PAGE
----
1992 Gothamcruiser for sale, a Tribute to “Batman Returns” Built on a ’94 Chevy Impala chassis this is a tribute to the movie vehicle from “Batman Returns”. Powered by a 350 CI V8, with automatic transmission, power steering and brakes along with air conditioning.The car has great attention to detail throughout with and interior similar to the cockpit of a plane, with numerous switches, gauges and lights to give an authentic appearance. The car is on an air ride suspension allowing it to be moved and driven easily while being lowered when it’s on display to give it an aggressive stance. The canopy is electric and works from a remote control. The car is equipped with external speakers activated with a remote to play both music and sound track along with a video screen mounted inside the car. The vehicle can be further completed to actually shoot flame out the rear of the car.
Burton originally did not want to direct another Batman film. Warner Bros. developed a script with Sam Hamm which had the Penguin and Catwoman going after hidden treasure. Burton agreed to return after they granted him more creative control and replaced Hamm with Daniel Waters. After a falling out, Waters was removed from the project and Wesley Strick was chosen to do an uncredited rewrite shortly before filming. This included normalizing dialogue, fleshing out the Penguin’s motivations and master plan and removing scenes due to budget concerns. Strick continued working as the on-set writer all through filming, an early trailer credited Strick as co-screenwriter with Waters having sole story credit but after a dispute from Hamm he received no credit whatsoever. Annette Bening was originally cast as Catwoman but became pregnant and was replaced with Pfeiffer.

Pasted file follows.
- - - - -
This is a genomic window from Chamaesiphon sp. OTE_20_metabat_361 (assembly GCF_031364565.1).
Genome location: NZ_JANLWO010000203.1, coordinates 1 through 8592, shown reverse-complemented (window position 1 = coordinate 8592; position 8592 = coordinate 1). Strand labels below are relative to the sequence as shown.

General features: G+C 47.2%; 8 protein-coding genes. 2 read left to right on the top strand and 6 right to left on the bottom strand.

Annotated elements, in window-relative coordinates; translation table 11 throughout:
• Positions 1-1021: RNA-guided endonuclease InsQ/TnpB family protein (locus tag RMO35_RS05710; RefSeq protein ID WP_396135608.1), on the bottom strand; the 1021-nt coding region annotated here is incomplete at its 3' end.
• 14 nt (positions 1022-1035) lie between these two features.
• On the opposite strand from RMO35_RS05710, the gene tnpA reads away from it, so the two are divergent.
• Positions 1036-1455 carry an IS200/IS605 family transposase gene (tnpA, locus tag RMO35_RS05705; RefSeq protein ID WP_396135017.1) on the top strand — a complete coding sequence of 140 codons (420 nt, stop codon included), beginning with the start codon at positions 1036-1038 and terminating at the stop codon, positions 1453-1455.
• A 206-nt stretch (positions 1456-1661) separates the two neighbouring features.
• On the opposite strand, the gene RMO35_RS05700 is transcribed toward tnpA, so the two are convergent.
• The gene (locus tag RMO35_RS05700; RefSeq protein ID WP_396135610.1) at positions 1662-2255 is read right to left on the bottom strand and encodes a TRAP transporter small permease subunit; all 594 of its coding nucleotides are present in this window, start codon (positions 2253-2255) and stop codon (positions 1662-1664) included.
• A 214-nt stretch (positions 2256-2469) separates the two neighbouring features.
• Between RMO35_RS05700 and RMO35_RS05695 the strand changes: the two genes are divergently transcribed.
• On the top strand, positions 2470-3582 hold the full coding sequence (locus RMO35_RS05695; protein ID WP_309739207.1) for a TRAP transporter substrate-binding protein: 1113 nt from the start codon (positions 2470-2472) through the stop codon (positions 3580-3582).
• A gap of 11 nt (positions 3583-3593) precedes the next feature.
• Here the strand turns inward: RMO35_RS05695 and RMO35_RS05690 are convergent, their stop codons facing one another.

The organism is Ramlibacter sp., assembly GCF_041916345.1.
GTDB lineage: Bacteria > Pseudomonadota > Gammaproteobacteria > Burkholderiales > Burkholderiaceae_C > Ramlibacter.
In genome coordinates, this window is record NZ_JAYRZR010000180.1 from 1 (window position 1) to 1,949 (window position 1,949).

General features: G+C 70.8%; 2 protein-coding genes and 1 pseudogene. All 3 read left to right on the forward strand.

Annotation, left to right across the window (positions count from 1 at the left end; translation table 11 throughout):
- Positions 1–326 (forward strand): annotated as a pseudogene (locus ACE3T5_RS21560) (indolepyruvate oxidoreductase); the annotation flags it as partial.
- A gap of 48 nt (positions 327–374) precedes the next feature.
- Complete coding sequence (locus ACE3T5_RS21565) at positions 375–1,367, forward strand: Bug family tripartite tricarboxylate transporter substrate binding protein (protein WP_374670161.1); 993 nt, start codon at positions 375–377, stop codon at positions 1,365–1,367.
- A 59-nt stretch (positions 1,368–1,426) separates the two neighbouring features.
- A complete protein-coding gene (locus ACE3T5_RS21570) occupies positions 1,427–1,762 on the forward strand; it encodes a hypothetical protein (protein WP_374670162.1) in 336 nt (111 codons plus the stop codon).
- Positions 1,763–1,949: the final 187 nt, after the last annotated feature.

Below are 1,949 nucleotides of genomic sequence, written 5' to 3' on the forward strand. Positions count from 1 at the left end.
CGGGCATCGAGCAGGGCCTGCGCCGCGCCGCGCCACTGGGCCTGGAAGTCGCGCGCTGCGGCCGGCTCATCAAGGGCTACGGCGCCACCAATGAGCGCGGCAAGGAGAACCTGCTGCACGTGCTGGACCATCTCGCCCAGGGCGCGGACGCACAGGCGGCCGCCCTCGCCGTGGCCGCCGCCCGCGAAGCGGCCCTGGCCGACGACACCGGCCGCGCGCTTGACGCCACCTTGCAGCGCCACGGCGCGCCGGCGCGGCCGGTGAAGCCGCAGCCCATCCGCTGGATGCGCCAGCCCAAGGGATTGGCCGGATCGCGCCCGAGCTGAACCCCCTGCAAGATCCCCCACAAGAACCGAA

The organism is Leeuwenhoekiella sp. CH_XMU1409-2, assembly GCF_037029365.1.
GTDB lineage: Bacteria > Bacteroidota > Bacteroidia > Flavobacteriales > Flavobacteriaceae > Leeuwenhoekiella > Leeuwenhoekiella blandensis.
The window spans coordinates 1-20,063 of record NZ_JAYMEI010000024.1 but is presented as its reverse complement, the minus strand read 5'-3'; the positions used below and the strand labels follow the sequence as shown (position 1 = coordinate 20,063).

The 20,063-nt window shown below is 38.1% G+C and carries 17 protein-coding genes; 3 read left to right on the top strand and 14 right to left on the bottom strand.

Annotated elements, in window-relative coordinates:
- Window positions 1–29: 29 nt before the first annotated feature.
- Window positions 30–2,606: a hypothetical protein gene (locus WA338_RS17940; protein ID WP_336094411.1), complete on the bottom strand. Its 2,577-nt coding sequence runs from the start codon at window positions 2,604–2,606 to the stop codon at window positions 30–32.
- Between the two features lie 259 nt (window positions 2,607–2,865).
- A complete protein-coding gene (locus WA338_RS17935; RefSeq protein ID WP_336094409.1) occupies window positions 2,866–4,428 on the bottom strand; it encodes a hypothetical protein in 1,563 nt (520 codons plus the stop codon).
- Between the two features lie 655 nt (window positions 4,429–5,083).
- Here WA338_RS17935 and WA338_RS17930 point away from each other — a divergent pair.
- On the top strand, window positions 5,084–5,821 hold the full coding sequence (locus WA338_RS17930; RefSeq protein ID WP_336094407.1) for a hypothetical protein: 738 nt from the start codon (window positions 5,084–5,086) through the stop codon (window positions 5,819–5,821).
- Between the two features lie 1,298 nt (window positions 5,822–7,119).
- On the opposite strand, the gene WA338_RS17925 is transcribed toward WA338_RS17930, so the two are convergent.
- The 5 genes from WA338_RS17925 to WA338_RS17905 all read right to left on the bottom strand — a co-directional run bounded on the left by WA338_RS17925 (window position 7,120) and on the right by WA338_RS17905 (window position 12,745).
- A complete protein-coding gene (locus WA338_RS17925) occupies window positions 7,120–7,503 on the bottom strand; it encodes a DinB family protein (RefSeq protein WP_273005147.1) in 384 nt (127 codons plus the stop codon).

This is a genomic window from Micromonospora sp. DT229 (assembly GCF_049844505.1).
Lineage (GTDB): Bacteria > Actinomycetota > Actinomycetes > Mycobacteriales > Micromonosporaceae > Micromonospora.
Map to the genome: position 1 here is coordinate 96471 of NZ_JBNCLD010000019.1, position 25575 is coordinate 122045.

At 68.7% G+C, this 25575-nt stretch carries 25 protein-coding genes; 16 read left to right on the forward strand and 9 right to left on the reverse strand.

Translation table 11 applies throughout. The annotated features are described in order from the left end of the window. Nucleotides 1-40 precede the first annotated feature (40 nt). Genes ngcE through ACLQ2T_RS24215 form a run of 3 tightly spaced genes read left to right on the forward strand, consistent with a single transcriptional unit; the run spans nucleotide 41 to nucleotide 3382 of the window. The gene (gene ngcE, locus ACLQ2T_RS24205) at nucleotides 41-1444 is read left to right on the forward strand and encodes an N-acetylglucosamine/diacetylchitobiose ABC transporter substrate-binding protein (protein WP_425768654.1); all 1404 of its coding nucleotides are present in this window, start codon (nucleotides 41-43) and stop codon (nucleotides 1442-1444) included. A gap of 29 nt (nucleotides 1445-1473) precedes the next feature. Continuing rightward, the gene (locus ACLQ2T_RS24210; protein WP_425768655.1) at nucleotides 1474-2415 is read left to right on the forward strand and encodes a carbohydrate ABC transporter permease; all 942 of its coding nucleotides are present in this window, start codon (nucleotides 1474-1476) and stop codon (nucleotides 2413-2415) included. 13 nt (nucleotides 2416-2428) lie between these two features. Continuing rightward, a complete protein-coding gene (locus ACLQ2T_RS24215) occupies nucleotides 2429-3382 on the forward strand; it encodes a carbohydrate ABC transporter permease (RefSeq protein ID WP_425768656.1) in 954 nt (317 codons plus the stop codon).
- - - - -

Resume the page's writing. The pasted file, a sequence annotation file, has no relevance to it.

Batman Returns was released on June 19, 1992. The film was nominated for Academy Awards for Best Visual Effects and Best Makeup, as well as two BAFTA awards. Its budget was $80 million and it grossed $266.8 million worldwide, making the film a financial success. The film received positive reviews, with critics praising its action sequences, performances, Danny Elfman’s score, effects, and villains, although its dark tone was heavily criticized. Keaton considered doing a third film with director Joel Schumacher, Rene Russo was cast as the love interest. However, after negations with Keaton fell through it was decided to cast younger actors to help refresh the franchise. Warner Bros. attributed the second film’s failure to outgross its predecessor with the negatively-received dark tone, ultimately led to the company adopting a lighter, more family-friendly tone for the series, beginning with the sequel Batman Forever.